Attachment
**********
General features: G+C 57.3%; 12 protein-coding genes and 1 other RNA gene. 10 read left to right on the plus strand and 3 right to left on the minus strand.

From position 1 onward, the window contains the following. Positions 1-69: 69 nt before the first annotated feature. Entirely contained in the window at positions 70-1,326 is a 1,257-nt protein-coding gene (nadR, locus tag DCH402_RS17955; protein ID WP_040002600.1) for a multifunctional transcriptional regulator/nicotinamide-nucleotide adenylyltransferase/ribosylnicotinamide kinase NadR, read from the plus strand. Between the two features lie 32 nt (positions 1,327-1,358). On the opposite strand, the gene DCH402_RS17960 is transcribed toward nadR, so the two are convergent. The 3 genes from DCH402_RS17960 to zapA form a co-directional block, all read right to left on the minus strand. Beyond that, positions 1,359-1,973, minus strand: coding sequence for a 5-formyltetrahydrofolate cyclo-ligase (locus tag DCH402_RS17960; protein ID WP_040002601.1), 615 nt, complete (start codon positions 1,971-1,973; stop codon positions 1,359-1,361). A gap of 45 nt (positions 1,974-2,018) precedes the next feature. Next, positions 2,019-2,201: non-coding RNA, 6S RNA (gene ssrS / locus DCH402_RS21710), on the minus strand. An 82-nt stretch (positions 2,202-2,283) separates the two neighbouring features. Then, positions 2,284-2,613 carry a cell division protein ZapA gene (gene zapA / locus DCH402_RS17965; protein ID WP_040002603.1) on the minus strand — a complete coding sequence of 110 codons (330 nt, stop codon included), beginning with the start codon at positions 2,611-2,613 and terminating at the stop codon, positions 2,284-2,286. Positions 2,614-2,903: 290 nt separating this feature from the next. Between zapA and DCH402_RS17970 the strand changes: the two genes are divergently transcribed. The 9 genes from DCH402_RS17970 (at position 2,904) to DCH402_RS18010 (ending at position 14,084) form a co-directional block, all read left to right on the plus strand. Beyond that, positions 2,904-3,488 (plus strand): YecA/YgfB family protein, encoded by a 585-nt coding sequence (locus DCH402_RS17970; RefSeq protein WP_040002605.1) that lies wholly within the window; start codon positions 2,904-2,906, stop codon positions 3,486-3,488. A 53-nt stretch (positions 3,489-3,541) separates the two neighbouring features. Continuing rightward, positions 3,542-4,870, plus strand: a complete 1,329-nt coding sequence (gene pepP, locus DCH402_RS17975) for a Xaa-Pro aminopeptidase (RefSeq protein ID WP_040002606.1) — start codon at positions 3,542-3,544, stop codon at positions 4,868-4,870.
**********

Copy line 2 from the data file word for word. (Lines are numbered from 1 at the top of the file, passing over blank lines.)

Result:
From position 1 onward, the window contains the following. Positions 1-69: 69 nt before the first annotated feature. Entirely contained in the window at positions 70-1,326 is a 1,257-nt protein-coding gene (nadR, locus tag DCH402_RS17955; protein ID WP_040002600.1) for a multifunctional transcriptional regulator/nicotinamide-nucleotide adenylyltransferase/ribosylnicotinamide kinase NadR, read from the plus strand. Between the two features lie 32 nt (positions 1,327-1,358). On the opposite strand, the gene DCH402_RS17960 is transcribed toward nadR, so the two are convergent. The 3 genes from DCH402_RS17960 to zapA form a co-directional block, all read right to left on the minus strand. Beyond that, positions 1,359-1,973, minus strand: coding sequence for a 5-formyltetrahydrofolate cyclo-ligase (locus tag DCH402_RS17960; protein ID WP_040002601.1), 615 nt, complete (start codon positions 1,971-1,973; stop codon positions 1,359-1,361). A gap of 45 nt (positions 1,974-2,018) precedes the next feature. Next, positions 2,019-2,201: non-coding RNA, 6S RNA (gene ssrS / locus DCH402_RS21710), on the minus strand. An 82-nt stretch (positions 2,202-2,283) separates the two neighbouring features. Then, positions 2,284-2,613 carry a cell division protein ZapA gene (gene zapA / locus DCH402_RS17965; protein ID WP_040002603.1) on the minus strand — a complete coding sequence of 110 codons (330 nt, stop codon included), beginning with the start codon at positions 2,611-2,613 and terminating at the stop codon, positions 2,284-2,286. Positions 2,614-2,903: 290 nt separating this feature from the next. Between zapA and DCH402_RS17970 the strand changes: the two genes are divergently transcribed. The 9 genes from DCH402_RS17970 (at position 2,904) to DCH402_RS18010 (ending at position 14,084) form a co-directional block, all read left to right on the plus strand. Beyond that, positions 2,904-3,488 (plus strand): YecA/YgfB family protein, encoded by a 585-nt coding sequence (locus DCH402_RS17970; RefSeq protein WP_040002605.1) that lies wholly within the window; start codon positions 2,904-2,906, stop codon positions 3,486-3,488. A 53-nt stretch (positions 3,489-3,541) separates the two neighbouring features. Continuing rightward, positions 3,542-4,870, plus strand: a complete 1,329-nt coding sequence (gene pepP, locus DCH402_RS17975) for a Xaa-Pro aminopeptidase (RefSeq protein ID WP_040002606.1) — start codon at positions 3,542-3,544, stop codon at positions 4,868-4,870.